“It is certain that very much of what is best in religion, art, and life,” remark Stanley Hall and Allin,
“owes its charm to the progressively-widening irradiation of sexual feeling. Perhaps the reluctance of the female first long-circuited the exquisite sensations connected with sexual organs and acts to the antics of animal and human courtship, while restraint had the physiological function of developing the colors, plumes, excessive activity, and exuberant life of the pairing season. To keep certain parts of the body covered, irradiated the sense of beauty to eyes, hair, face, complexion, dress, form, etc., while many savage dances, costumes and postures are irradiations of the sexual act. Thus reticence, concealment, and restraint are among the prime conditions of religion and human culture.” (Stanley Hall and Allin, “The Psychology of Tickling,” American Journal of Psychology, 1897, p. 31.)
Groos attributes the deepening of the conjugal relation among birds to the circumstance that the male seeks to overcome the reticence of the female by the display of his charms and abilities. “And in the human world,” he continues,
“it is the same; without the modest reserve of the woman that must, in most cases, be overcome by lovable qualities, the sexual relationship would with difficulty find a singer who would extol in love the highest movements of the human soul.” (Groos, Spiele der Menschen, p. 341.)
…Many psychologists have regarded modesty simply as the result of clothing. This view is overturned by the well-ascertained fact that many races which go absolutely naked possess a highly-developed sense of modesty…..physiological modesty is earlier in appearance, and more fundamental, than anatomical modesty. A partial contribution to the analysis of modesty has been made by Professor James, who, with his usual insight and lucidity, has set forth certain of its characteristics, especially the element due to
“the application to ourselves of judgments primarily passed upon our mates.”
…Hohenemser has made a notable attempt to define the psychological mechanism of shame. (“Versuch einer Analyse der Scham,” Archiv für die Gesamte Psychologie, Bd. II, Heft 2-3, 1903). ”
He regards shame as a general psycho-physical phenomenon, “a definite tension of the whole soul,” with an emotion superadded.
“The state of shame consists in a certain psychic lameness or inhibition,”
sometimes accompanied by physical phenomena of paralysis, such as sinking of the head and inability to meet the eye. It is a special case of Lipps‘s psychic stasis or damming up (psychische Stauung), always produced when the psychic activities are at the same time drawn in two or more different directions. In shame there is always something present in consciousness which conflicts with the rest of the personality, and cannot be brought into harmony with it, which cannot be brought, that is, into moral (not logical) relationship with it.
A young man in love with a girl is ashamed when told that he is in love, because his reverence for one whom he regards as a higher being cannot be brought into relationship with his own lower personality.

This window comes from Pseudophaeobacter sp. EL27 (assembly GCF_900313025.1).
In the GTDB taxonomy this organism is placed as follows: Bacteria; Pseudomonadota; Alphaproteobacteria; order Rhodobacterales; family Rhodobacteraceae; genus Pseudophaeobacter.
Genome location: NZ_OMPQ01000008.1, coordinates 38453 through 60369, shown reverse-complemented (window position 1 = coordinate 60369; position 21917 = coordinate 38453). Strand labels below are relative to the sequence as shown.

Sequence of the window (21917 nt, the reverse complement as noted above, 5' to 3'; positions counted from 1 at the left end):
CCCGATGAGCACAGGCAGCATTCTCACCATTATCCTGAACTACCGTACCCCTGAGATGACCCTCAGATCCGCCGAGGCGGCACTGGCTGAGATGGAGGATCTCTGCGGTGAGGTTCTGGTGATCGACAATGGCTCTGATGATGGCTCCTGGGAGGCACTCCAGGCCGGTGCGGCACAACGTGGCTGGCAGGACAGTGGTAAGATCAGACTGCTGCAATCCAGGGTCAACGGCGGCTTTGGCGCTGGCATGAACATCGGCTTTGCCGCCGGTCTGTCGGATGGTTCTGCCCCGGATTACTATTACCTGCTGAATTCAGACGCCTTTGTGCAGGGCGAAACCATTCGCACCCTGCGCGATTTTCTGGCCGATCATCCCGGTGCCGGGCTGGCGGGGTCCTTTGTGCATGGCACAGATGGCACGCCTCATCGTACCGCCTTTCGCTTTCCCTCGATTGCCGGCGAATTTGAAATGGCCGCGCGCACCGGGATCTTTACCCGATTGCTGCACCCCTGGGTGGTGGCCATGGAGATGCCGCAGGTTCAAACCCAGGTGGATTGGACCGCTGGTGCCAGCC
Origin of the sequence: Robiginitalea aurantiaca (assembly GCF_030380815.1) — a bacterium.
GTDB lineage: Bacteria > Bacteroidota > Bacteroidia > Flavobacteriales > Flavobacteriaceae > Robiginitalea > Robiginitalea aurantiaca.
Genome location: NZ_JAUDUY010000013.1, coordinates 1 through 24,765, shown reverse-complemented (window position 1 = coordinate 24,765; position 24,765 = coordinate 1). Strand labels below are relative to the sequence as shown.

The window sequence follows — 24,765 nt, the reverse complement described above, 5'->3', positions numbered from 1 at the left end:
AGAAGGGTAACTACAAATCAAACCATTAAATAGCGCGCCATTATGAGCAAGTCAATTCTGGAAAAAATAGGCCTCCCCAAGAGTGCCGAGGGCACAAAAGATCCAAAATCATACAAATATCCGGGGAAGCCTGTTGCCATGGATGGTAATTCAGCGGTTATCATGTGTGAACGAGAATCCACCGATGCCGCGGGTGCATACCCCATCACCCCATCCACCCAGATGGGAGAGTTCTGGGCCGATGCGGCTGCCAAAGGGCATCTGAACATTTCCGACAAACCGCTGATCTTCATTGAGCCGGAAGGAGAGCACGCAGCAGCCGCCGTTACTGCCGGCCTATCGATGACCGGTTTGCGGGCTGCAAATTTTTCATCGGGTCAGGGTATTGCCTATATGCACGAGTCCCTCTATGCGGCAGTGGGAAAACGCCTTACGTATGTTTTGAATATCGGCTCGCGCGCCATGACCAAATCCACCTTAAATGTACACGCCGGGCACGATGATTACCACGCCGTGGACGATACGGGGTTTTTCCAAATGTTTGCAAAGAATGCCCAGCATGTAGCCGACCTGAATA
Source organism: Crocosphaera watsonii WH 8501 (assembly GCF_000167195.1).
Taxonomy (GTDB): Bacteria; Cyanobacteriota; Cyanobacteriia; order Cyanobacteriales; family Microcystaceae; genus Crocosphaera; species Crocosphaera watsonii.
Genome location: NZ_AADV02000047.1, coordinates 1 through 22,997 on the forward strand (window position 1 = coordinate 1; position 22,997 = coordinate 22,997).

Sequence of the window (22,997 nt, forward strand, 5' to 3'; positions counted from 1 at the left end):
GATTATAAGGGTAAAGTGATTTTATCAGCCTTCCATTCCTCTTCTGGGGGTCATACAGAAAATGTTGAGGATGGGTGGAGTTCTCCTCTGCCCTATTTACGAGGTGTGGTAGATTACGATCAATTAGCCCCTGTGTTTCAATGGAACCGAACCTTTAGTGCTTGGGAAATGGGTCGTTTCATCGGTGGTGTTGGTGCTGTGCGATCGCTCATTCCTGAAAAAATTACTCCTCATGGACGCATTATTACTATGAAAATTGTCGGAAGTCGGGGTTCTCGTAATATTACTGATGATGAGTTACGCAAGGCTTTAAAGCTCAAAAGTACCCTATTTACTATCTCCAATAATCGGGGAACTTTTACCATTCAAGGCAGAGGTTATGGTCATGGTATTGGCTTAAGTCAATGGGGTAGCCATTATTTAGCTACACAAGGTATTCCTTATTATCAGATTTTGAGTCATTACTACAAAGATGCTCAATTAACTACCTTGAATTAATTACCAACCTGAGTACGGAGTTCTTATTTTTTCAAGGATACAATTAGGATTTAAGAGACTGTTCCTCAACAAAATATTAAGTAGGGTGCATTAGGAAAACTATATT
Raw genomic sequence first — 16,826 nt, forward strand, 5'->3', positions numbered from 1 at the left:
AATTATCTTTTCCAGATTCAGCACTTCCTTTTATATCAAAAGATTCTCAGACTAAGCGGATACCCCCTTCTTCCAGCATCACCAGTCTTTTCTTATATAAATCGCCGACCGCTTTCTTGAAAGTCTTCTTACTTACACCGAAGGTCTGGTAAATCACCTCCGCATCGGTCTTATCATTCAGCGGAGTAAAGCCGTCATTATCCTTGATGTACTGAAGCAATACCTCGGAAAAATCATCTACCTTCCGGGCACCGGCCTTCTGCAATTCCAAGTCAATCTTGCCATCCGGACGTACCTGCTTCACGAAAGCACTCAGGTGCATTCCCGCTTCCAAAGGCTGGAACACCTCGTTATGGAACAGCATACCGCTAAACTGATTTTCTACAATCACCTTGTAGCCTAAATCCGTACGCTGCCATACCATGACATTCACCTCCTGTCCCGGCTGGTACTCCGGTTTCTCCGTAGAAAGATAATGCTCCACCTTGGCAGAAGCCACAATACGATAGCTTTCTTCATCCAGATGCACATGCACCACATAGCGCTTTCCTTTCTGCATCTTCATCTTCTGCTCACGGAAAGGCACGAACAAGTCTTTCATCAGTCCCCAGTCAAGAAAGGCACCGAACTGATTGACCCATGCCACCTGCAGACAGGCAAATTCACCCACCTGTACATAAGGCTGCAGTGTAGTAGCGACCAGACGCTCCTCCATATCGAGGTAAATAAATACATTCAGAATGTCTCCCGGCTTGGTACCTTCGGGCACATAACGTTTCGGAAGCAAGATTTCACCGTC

A child in the same way feels shame in approaching a big, grown-up person, who seems a higher sort of being.
Sometimes, likewise, we feel shame in approaching a stranger, for a new person tends to seem higher and more interesting than ourselves.
It is not so in approaching a new natural phenomenon, because we do not compare it with ourselves. Another kind of shame is seen when this mental contest is lower than our personality, and on this account in conflict with it, as when we are ashamed of sexual thoughts. Sexual ideas tend to evoke shame, Hohenemser remarks, because they so easily tend to pass into sexual feelings; when they do not so pass (as in scientific discussions) they do not evoke shame.
…..The New Georgians of the Solomon Islands, so low a race that they are ignorant both of pottery and weaving, and wear only a loin cloth,
“have the same ideas of what is decent with regard to certain acts and exposures that we ourselves have;” so that it is difficult to observe whether they practice circumcision. (Somerville, Journal of the Anthropological Institute, 1897, p. 394).
In the New Hebrides
“the closest secrecy is adopted with regard to the penis, not at all from a sense of decency, but to avoid Narak, the sight even of that of another man being considered most dangerous. The natives of this savage island, accordingly, wrap the penis around with many yards of calico, and other like materials, winding and folding them until a preposterous bundle 18 inches, or 2 feet long, and 2 inches or more in diameter is formed, which is then supported upward by means of a belt, in the extremity decorated with flowering grasses, etc. The testicles are left naked.” There is no other body covering. (Somerville, Journal of the Anthropological Institute, 1894, p. 368).
In the Pelew Islands, says Kubary, as quoted by Bastian, it is said that when the God Irakaderugel and his wife were creating man and woman (he forming man and she forming woman), and were at work on the sexual organs, the god wished to see his consort’s handiwork. She, however, was cross, and persisted in concealing what she had made. Ever since then women wear an apron of pandanus-leaves and men go naked. (A. Bastian, Inselgruppen in Oceanien, p. 112).